Economics Terms A-Z

Income Elasticity of Demand

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The income elasticity of demand formula YEDA is a measure of how the quantity demanded of an item A qA  in a market is affected by a change in income Y on the demand side of the market:

\mathit{YED}_{A} = \frac{\Delta\mathit{q}_{A}}{\Delta\mathit{Y}} = \frac{\frac{\partial{q}_{A}}{\mathit{q}_{A}}}{\frac{\partial{Y}}{Y}}

In the market for any good or service, how much of it is demanded depends to a large extent on its affordability to buyers. An item’s affordability is determined both by the price at which it is offered and by the buyers’ available budgets. While price elasticity of demand gauges the sensitivity of buyers to changes in the item’s price (it measures pricing sensitivity), income elasticity of demand considers the relationship between budgets and quantity demanded.

The concept of income elasticity is used to classify goods and services into two main types: normal and inferior. A normal good or service is one whose demand moves in the same direction as income. That is, if the buyer’s income increases (falls) then the buyer will demand more (less) of the product. In this case, YEDA > 0. On the other hand, an inferior good or service is one whose demand moves in the opposite direction to income, YEDA < 0.

Examples of normal items include consumer goods and services such as clothes, electronic goods, general transport services and theatre and concert tickets. Consumers generally want more as they become better off. 

Normal goods and services can be subdivided further into the categories of basic necessities and luxury items. Basic necessities are items whose income elasticity of demand is inelastic, 0 < YEDA < 1. That is, demand does respond positively but it does not rise or fall by as much as income in response to any change in income. 

As its name suggests, demand for a basic necessity is less sensitive to a change in income: the buyer needs it! In contrast, a luxury item is one whose demand increases as soon as it becomes affordable; its income elasticity of demand is said to be elastic, YEDA > 1.

Inferior goods and services include food staples such as bread and shared transport such as public bus services. When income rises and thus demand falls for an inferior good or service, its consumption is typically replaced by an alternative item with a higher income elasticity of demand. For example, consumers may switch their income away from bread in order to consume more meat, or they may purchase a private car or other, more comfortable form of transport to substitute for their public-bus journeys.

Figure 1: Various income elasticity of demand depictions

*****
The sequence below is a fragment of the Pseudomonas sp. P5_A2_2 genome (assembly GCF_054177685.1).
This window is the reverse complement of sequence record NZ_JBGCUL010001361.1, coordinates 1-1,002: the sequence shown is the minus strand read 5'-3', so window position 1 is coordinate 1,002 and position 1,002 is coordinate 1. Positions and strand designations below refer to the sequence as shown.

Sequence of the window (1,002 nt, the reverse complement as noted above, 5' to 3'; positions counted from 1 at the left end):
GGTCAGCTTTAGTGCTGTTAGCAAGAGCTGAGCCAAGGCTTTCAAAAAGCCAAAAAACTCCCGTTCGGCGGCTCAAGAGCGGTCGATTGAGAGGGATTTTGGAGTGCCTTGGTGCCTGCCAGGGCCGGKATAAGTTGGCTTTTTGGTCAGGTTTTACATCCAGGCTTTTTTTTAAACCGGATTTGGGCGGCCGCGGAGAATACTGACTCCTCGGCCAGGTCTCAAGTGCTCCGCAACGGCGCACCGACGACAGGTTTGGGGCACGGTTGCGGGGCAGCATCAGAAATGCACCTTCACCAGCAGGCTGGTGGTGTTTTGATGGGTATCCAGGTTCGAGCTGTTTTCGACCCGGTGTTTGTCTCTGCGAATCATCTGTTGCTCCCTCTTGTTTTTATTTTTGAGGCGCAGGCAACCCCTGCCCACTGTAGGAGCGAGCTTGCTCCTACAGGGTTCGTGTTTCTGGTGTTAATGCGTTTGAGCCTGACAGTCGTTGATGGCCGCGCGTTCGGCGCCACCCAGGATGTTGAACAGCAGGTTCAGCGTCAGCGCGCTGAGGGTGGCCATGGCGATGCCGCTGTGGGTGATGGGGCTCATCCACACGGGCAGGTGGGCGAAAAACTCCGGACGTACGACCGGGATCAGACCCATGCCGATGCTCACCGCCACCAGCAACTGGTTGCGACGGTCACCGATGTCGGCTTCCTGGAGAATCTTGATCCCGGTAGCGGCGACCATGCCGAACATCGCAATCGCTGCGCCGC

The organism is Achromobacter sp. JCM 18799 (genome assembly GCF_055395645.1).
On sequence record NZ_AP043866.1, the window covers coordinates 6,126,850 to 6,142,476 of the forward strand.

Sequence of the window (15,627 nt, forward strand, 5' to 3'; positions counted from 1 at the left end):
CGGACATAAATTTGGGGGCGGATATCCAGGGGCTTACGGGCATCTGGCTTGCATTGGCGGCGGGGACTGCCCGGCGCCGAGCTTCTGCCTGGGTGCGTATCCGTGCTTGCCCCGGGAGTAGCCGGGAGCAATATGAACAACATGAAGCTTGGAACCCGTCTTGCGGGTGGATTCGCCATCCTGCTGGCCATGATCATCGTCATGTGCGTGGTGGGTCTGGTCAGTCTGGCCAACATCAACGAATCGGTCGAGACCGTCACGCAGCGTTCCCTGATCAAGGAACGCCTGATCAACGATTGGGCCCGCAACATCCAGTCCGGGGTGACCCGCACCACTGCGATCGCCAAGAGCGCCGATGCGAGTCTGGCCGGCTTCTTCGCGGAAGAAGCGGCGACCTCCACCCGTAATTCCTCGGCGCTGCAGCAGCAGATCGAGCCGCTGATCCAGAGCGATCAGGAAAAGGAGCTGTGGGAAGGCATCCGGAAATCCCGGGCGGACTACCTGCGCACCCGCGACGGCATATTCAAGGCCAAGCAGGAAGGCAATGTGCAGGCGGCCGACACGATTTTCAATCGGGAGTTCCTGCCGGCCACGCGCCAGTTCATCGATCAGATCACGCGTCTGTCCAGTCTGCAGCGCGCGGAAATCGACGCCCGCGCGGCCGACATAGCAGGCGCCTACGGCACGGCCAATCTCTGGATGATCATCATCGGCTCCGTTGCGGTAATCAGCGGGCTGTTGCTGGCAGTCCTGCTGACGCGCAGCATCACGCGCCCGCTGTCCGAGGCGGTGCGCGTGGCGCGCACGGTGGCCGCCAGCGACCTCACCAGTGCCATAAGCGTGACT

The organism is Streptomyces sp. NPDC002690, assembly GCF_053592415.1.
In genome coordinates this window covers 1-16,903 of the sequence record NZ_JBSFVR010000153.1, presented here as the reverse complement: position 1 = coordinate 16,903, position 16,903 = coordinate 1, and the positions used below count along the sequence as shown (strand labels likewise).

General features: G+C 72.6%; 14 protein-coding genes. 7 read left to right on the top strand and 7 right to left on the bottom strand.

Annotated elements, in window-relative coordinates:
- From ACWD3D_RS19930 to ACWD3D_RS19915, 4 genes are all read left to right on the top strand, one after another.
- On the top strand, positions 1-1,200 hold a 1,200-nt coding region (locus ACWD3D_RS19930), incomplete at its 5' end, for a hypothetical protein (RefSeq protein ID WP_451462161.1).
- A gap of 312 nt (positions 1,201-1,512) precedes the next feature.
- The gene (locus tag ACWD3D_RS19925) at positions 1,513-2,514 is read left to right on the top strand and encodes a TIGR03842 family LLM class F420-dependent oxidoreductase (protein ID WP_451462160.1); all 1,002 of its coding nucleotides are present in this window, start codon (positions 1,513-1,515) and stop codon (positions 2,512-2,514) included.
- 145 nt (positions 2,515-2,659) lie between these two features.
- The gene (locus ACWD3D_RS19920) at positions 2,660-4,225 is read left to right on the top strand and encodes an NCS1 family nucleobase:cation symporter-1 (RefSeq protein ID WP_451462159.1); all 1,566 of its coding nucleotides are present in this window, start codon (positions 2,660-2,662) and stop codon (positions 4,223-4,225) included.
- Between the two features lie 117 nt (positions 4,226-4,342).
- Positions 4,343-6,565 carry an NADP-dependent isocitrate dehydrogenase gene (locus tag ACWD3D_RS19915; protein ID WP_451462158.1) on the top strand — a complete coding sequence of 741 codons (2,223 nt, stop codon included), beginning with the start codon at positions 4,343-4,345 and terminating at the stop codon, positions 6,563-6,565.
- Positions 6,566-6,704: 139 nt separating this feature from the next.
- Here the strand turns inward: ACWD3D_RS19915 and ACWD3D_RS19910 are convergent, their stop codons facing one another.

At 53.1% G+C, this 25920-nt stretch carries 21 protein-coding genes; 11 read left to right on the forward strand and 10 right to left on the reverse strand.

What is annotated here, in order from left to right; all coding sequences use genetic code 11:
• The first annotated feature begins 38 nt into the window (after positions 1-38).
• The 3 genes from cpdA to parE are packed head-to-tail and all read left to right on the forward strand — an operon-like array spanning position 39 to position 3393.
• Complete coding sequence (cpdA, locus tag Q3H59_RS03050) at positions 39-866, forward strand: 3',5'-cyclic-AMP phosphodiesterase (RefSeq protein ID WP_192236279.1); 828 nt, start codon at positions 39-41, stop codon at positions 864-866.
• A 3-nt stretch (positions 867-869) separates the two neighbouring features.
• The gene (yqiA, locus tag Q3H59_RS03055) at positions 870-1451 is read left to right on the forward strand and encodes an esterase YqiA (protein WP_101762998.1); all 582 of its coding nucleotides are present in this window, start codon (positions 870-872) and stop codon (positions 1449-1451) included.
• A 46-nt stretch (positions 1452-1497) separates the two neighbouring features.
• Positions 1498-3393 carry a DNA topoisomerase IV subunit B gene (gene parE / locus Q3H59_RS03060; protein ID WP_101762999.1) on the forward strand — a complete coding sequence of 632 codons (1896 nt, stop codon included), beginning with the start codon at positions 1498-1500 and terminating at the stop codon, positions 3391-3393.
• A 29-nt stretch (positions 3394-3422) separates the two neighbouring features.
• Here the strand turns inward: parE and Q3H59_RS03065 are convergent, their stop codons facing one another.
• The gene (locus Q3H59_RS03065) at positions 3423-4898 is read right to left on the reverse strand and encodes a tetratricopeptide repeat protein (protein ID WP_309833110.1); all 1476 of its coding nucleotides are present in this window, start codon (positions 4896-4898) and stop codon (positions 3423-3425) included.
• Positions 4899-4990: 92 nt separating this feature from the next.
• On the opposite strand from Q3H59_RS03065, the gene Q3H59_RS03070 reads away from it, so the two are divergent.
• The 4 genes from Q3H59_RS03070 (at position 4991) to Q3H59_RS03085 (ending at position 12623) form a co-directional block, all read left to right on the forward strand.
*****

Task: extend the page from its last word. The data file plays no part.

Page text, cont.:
Income elasticity of demand is often described graphically using an Engel curve (named after the German statistician Ernst Engel). This is a plot of quantity demanded graphed against income (not to be confused with a demand curve, which shows the relationship between prices and quantity demanded!). 

In the graph, the 45° dashed line through the origin represents proportionate responses of buyers to changes in income, i.e. unit income elasticity of demand, YEDA = 1. Along this line, if buyers’ income increases by 10%  then their demand for the item also rises by 10%. The special cases of normal goods, necessity and luxury, are easily discernible in relation to this dashed line; inferior goods are recognisable by the negative relationship between income and quantity demanded.

Further reading

Aitchison and Brown provide further forms of Engel curves in their article, “A Synthesis of Engel Curve Theory” (The Review of Economic Studies, 1954) and point out that what constitutes a necessity for one income group in the economy may in fact represent a luxury for another income group. Hence their thesis is that Engel curves should be curves rather than straight lines!

Good to know

Economists are often criticized for assuming that more is always better. This may be an unfair claim. Economists tend to focus on the maximization of individual utility (read: happiness!), which need not always rise with income and consumption. 

At some point, consumption is saturated. This is manifested through the large gifts and donations that the rich often make to others in the form of charity. Income elasticity of demand is also very relevant in Development Economics; income elasticity tends to be higher at lower levels of economic development.

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